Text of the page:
CRIME-fighting Laycock residents have been urged to halt their night-time patrols in the village.

Police and politicians have warned householders of the potential dangers they face as groups go in search of burglars and stone thieves.

They have called on residents – who are taking action in response to a spate of thefts in recent weeks – to leave foot patrols to the professionals.

Villagers, who have declined to go on record about their actions, have been operating patrols in shifts from 2am.

In the past two months, up to a dozen homes have fallen victim to thieves, who strike after midnight at weekends.

Keighley town councillor John Kirby said criminals had stolen highly valuable Yorkshire Stone paving slabs and expensive top-stones from walls, as well as breaking into sheds and greenhouses.

But he was among those to strike a note of caution about the patrols amid fears participants could be putting themselves in danger of attack.

Coun Kirby said: “Residents were doing patrols at two in the morning. I requested them not to do it.”

Ward district councillor, Adrian Farley, added: “It’s good the community is being proactive, but what response will they get if they encounter someone? They could get attacked.”

Police inspector Diane Collins this week revealed Keighley Neighbourhood Policing Team has increased patrols in and around Laycock in response to residents’ concerns.

She added: “We would ask that this sort patrolling is left to police officers.

“Laycock is a very safe place to live, and crime rates are low and are continuing to fall.

“Patrols have been increased in the area, and since August 11, there have not been any similar crimes reported to police.”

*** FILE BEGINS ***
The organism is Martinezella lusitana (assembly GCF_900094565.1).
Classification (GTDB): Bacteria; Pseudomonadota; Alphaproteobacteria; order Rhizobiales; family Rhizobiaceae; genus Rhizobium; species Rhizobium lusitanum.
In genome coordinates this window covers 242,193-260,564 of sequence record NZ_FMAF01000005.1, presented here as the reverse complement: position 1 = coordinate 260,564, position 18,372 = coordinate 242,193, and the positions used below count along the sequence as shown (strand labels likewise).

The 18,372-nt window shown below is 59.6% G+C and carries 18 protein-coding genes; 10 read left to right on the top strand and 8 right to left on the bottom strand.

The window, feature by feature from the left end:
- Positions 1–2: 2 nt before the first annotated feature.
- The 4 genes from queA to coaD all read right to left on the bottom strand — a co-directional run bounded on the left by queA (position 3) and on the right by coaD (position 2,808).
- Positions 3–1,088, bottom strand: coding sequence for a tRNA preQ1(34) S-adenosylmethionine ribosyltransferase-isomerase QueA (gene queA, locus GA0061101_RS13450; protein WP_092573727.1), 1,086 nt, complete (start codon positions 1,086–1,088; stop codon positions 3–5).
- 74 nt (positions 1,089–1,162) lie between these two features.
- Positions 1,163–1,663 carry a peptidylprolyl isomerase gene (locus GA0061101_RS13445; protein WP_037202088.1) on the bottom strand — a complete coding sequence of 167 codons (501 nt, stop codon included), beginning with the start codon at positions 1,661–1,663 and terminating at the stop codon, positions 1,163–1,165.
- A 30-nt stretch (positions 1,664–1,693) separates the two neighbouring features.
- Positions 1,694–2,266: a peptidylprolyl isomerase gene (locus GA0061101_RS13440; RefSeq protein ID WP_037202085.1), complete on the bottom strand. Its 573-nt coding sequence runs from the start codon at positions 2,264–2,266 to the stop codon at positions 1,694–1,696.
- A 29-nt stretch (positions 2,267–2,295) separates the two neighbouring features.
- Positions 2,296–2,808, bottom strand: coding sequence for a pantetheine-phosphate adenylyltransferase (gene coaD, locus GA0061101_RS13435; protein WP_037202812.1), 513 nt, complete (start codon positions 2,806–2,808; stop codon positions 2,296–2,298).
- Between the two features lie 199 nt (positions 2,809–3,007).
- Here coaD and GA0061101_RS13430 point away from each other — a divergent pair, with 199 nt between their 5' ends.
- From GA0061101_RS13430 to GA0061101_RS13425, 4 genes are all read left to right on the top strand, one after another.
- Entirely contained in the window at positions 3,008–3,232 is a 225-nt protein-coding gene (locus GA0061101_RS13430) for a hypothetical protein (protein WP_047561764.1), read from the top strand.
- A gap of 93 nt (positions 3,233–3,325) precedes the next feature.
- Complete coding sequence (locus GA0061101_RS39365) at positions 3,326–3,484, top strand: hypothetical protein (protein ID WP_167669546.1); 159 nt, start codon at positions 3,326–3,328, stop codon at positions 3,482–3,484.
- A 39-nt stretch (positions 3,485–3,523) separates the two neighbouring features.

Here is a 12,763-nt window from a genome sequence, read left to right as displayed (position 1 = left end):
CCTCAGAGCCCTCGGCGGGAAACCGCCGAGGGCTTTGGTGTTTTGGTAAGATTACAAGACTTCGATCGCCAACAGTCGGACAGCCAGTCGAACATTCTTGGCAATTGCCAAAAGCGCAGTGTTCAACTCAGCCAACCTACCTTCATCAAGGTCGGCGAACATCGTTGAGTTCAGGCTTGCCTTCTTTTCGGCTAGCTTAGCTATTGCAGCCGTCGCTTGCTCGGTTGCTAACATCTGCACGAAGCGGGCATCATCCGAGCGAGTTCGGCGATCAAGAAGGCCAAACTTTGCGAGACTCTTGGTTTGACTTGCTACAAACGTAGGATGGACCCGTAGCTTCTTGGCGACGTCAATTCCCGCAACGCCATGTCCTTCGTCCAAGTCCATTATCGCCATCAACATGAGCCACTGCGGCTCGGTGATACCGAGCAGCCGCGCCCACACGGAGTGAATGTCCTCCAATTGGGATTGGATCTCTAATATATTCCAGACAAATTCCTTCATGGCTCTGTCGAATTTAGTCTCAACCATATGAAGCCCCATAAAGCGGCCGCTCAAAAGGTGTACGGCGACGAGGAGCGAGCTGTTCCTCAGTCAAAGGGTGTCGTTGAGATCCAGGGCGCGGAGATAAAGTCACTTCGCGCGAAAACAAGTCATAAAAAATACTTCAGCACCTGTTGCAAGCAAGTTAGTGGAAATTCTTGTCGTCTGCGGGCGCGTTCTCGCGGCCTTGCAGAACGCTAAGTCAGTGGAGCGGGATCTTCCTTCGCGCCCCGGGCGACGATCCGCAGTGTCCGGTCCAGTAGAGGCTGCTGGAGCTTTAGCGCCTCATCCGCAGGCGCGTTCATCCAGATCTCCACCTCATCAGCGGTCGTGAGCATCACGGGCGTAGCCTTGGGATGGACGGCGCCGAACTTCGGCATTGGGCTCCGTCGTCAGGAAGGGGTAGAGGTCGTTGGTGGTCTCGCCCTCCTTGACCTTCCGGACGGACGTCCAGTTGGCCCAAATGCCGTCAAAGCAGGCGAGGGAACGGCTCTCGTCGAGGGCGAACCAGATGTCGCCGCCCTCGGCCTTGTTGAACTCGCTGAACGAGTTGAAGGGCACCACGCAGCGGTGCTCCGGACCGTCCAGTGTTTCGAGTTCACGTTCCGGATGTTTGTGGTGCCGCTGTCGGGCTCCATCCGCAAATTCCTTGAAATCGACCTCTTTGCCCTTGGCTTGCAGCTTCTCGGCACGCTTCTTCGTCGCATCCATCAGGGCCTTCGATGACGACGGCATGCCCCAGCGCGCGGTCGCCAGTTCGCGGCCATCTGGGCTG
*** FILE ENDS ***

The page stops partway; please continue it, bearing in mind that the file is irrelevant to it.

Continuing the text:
Villagers have, however, received praise for an informal Neighbourhood Watch scheme, which involves residents phoning each other the moment they see suspicious behaviour outside their homes.

Police and councillors were this week working with residents to set up a formal group and discuss other potential solutions to the recent spate of crime.

There was standing room only at a public meetings on Tuesday to hear residents’ concerns and pass on crime prevention advice. SmartWater – liquid containing a unique code that can be applied to people’s property – could also be deployed to help trace stolen goods.

Coun Farley said: “I fully endorse them setting up a Neighbourhood Watch, and hope they can get the plaques on lampposts to deter thieves.”

Coun Kirby described the existing Neighbourhood Watch as “fantastic”.

He added: “Residents phone each other if there’s a problem.

“One 93-year-old man heard a rumble in his garden and saw a figure. He got on the phone, and within minutes he had people round searching.”

l A 19-year-old Keighley man has been arrested in connection with a recent burglary in Laycock, and has been bailed while enquiries continue.